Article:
Thanks to dwindling herds and strong export demand, beef prices in the U.S. have soared to levels not seen in nearly three decades.

The U.S. Department of Agriculture said the average price of fresh beef jumped to $5.28 per pound in February, or 5% higher compared to the prior month. Prices are at their highest point since 1987.

Americans may turn to alternative protein sources to avoid paying record beef prices, the USDA noted.

“High prices for all meats and poultry could drive grilling season away from the higher priced beef cuts toward ground beef, pork and poultry,” the agency said in a report released Tuesday.

Tight domestic supplies of cattle have contributed to the sharp increase. The total cattle herd in the U.S., the largest beef producer in the world, is at a 63-year low, partly as a result of the rough winter. A freak October blizzard killed thousands of cattle in South Dakota.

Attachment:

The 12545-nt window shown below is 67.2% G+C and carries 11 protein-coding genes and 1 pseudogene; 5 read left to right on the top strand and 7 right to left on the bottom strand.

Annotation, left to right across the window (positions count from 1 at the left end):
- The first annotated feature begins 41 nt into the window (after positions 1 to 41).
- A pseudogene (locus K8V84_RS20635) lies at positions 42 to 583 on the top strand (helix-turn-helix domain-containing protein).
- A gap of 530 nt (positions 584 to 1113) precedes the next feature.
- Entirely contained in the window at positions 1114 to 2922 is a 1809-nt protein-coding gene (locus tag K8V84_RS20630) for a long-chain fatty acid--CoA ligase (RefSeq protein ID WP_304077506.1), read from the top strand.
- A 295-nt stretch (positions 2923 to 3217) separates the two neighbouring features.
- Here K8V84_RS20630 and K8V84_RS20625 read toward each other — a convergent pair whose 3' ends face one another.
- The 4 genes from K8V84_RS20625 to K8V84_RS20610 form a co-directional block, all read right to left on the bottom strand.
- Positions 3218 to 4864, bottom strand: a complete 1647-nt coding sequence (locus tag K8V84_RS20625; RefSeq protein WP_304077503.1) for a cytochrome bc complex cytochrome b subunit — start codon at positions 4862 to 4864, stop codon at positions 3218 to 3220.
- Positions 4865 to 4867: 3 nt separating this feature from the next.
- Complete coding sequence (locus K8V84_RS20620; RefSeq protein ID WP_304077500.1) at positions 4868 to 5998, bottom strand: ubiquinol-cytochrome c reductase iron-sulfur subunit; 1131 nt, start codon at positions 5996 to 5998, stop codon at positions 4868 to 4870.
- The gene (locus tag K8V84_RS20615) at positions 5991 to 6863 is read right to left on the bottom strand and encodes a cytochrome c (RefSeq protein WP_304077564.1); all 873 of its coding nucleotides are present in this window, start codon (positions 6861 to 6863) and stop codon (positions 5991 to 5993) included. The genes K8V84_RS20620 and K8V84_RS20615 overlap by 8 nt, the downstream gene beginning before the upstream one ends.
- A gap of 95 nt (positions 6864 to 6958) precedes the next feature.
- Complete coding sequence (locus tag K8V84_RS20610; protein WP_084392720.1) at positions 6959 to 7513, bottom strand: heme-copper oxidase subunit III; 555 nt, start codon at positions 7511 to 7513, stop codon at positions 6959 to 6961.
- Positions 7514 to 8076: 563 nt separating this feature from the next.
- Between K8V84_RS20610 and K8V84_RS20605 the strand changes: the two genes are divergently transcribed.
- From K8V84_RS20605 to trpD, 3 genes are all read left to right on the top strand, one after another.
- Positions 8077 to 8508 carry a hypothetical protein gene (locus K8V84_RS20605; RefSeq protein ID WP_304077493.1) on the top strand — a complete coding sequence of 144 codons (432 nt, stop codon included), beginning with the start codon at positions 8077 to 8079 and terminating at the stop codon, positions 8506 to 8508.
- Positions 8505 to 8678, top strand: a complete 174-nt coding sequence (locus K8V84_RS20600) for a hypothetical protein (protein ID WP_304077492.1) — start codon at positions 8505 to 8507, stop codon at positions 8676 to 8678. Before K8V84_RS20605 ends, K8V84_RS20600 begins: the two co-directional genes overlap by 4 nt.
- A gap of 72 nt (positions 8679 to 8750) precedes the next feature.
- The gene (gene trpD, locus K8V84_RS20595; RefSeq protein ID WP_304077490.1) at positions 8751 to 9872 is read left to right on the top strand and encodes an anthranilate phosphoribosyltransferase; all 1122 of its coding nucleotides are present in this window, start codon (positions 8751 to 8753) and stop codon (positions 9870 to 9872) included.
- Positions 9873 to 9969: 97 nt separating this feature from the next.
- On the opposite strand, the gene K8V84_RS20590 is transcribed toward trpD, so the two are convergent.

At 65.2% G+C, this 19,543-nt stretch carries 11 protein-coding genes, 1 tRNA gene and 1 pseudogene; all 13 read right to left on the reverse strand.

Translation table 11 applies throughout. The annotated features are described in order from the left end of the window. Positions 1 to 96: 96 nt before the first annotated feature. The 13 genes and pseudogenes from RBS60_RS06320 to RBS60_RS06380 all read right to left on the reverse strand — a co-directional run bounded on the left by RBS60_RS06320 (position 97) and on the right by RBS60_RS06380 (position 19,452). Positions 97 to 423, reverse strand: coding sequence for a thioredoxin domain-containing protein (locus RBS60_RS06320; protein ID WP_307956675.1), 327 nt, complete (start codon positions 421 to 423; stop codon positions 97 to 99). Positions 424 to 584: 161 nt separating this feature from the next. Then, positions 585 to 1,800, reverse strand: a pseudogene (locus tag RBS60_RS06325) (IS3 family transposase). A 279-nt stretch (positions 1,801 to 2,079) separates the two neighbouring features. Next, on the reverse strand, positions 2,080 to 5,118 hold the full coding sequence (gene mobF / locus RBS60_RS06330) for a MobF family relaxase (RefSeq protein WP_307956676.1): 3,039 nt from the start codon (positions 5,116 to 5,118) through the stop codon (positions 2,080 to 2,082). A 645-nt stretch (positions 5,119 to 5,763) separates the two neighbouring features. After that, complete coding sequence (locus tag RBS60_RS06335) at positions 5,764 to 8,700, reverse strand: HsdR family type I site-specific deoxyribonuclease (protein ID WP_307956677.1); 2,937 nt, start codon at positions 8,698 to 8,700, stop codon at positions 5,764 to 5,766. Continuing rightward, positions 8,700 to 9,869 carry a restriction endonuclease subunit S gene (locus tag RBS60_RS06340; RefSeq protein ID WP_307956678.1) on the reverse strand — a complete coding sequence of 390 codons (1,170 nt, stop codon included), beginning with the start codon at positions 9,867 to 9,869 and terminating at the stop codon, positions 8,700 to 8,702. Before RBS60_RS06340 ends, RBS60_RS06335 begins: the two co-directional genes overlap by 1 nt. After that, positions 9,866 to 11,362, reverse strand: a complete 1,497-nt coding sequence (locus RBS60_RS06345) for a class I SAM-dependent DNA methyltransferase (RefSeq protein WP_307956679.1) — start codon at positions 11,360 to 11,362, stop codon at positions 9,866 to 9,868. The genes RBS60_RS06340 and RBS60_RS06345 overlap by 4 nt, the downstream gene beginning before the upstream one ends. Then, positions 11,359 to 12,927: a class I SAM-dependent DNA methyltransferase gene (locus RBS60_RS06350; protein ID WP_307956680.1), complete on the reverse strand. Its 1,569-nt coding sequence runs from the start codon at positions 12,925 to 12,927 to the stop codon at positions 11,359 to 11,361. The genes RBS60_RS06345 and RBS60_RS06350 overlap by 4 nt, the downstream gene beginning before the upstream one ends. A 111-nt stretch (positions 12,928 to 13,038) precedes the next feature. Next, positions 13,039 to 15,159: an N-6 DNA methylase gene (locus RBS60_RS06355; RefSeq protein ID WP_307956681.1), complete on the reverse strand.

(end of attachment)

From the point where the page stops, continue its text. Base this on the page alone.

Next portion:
“We’ve seen smaller cattle numbers in terms of herd size in recent years,” said Darin Newsom, a senior commodities analyst at DTN.

Commercial cow slaughter for the first quarter is on pace to be the lowest since 2008, and beef production is expected to hit a nine-year low. In an effort to replenish their herd, ranchers will continue to hold onto more cattle if pasture conditions develop, according to the USDA.

“We should see a rebuilding of the herd size. We’re in the process now,” Newsom said.

But consumers shouldn’t expect any relief at the grocery store. Newsom believes it could take until sometime in 2015 to see the domestic cattle herd return to normal levels.

In its report, the USDA said an expansion of cattle inventories could begin this year given normal rainfall for most of the country. California, which has struggled with drought conditions, has so far fallen short of expected precipitation levels.

Meanwhile, continued demand for beef exports, particularly to countries in Asia, is also straining U.S. supplies and pushing prices higher. Beef exports this year were up 4% through the end of February, and imports fell 6%. The USDA raised its export forecast to 2.515 billion pounds in 2014.

Newsom described the cattle market as “cyclical,” warning it will take time for the domestic herd and beef prices to stabilize.

“There’s something about the cattle market. Everything takes time,” he explained.

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